Thanks to Jyoti Dhiman for contributing this article.
An average career takes 90,000 hours. That’s a precious decade of life. Most of us are not spending this exactly how we want to, and are settling for something we can tolerate. Other times, the work environment gets venomous enough to harm your mental health and emotional intelligence. This can be true even if everything is great on paper, at a reputable company with high pay.
If you are stuck with negativity around your cubicle and can’t escape, here are some tips to design a survival strategy.
1) Positive Mindset
An entire sea of water can’t sink a ship so long as it stays on the outside. Fill yourself with positivity and try to block out how toxic the environment is. Ignore the scanning stares and head towards your cubicle in a positive mood. Start working with gratitude. If it helps, remember there are people who would love to achieve where you are. Try to see the silver lining in everything and isolate yourself from the toxicity.
Ignoring the environment is not a solution. But it can help you get through it, and sometimes maybe that’s all you need.
2) Document your tasks
Keep a journal of what you’ve done and what was assigned to you. Document daily targets. This helps with personal growth and time management, and it also means you have a paper trail if you need to complain or defend yourself with management.
3) List the "after-work" activities
Make new goals to achieve after you’re done for the day. List sports you can play with your kids, or places you want to go. You have a life outside work. It’s probably happier and more colorful, and you definitely have more control over it. Remind yourself about the rest of life, and maybe start a new hobby. Meditation or breathing exercises often help with calmness.
Remember, work is a part of your life. Maintain a strict boundary. Once you’re out of the office, don’t mix work with life. Think of yourself as a new person in a different environment. This helps you stay positive in the long run.
4) Kill them with kindness
If your colleagues are being venomous, don’t stoop to their level. Compassion can be contagious. Be kind to everyone, even the people who might be plotting against you. This can make you feel good about yourself and help your psychological health, and it may also help your career progression.
5) Build your own network
No matter how toxic your office is, chances are there are some individuals there who are just honest workers. Build your own network of trustworthy people to talk to.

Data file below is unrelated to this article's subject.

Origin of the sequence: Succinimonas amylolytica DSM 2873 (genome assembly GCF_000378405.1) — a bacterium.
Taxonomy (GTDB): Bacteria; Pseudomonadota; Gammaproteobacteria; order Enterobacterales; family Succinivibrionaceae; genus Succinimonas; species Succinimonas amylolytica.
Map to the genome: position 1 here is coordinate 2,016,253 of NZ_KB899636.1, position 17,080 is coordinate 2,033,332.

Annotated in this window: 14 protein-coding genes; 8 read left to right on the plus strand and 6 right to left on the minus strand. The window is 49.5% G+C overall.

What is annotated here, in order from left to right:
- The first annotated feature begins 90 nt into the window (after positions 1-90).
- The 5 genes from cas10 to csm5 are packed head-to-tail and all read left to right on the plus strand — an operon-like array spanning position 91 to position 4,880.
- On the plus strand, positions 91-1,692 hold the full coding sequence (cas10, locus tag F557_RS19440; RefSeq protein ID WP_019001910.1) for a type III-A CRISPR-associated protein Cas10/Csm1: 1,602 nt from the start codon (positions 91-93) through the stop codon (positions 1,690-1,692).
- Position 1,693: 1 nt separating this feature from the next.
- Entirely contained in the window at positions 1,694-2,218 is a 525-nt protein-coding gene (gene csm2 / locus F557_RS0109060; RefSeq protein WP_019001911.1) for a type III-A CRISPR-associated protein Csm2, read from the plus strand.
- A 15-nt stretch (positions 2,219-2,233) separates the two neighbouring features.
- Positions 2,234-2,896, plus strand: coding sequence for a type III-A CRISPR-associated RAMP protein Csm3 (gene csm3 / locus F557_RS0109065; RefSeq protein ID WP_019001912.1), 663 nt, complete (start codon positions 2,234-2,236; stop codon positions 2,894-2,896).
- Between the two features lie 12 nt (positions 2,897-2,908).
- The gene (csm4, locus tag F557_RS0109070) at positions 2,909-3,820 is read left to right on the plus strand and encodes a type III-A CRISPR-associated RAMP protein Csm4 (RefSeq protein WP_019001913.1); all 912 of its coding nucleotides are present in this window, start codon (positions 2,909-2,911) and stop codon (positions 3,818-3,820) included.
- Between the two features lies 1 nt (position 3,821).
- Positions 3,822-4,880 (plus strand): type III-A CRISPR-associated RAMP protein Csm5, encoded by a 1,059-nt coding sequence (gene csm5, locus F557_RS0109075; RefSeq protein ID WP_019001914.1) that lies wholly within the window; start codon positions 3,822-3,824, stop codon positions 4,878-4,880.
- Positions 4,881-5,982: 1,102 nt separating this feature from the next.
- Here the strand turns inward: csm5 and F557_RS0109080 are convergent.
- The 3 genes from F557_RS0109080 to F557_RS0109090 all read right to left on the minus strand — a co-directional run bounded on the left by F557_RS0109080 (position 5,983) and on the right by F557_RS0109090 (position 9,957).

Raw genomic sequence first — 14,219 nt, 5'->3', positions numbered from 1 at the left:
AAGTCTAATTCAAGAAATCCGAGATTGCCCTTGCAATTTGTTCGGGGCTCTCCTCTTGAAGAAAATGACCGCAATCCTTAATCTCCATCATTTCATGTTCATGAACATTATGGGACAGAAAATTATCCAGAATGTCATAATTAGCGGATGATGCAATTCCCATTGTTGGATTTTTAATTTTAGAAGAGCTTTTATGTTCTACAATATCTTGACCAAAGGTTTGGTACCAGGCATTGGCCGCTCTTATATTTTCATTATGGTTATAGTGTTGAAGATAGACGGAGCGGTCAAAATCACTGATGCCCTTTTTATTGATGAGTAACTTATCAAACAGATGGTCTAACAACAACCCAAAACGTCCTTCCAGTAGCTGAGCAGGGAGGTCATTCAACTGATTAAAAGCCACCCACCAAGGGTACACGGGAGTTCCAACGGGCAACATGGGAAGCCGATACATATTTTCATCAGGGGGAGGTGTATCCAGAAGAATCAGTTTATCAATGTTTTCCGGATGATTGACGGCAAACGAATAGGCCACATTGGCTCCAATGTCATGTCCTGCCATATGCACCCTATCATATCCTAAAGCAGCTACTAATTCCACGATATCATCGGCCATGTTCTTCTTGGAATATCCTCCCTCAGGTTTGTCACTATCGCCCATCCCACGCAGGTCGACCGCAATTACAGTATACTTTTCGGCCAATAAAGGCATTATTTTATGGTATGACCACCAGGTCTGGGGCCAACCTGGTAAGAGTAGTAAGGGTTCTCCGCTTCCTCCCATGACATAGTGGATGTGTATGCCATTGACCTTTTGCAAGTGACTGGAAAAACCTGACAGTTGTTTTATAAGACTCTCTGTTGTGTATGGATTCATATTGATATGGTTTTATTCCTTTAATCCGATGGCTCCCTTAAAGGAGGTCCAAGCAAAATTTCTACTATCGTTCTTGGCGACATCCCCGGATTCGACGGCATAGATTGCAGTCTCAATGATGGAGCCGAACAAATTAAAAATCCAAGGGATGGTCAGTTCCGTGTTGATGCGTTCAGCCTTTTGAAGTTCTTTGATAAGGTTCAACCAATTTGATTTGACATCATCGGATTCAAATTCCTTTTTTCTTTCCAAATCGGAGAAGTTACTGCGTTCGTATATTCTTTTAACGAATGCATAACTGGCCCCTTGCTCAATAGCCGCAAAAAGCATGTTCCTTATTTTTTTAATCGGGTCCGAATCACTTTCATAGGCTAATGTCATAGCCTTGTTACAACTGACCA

This might also help with emotional support to combat the negativity and help you stay grounded. If there are enough people like this, talking to them might even make the workplace a bit more tolerable. They might also help you get out: telling you about other roles or helping you find a new job.
6) Stay away from the conflict creators
An entire workplace can get turned rotten by one bad apple. Figure out who it is, and stay away from them. Hopefully it’s someone you can avoid, not a direct superior. Even if you can’t, don’t get involved in unnecessary gossip or back-biting. You need your peace of mind.
7) Work from home
If your company has a work from home option, this might help you avoid the poisonous office politics. It can also keep you connected with your family and help you save the transportation cost. It might also just make you directly happier: spending time on a commute hits many workers hard. If you can skip that, do.
8) Hone your skills
Try to learn something new that you can add to your resume. No HR firm can ignore a combination of degree, skills, and experience. Whatever you’ve learned at your office, try to frame it in a way that helps you land a new job somewhere else.
9) Design your exit
Plan your way out. Don’t tell your coworkers you’re leaving or word might spread. Don’t use the office computer for job searching; firms can look at your history and sometimes do.
Remember, leaving will take time. Don’t rush for the first offer you can get, weigh all the pros and cons. You don’t want to end up in the same situation again.
Don’t mess around with your superiors just because you’re leaving. Your next job will do a background and might talk to your old boss. And remember that you’d rather have a good boss at a mediocre firm than work for a snob in a great company. You can’t pick a new job based just on the paper description. Unlike the office you’re trying to leave, you want somewhere you can be both productive and cheerful.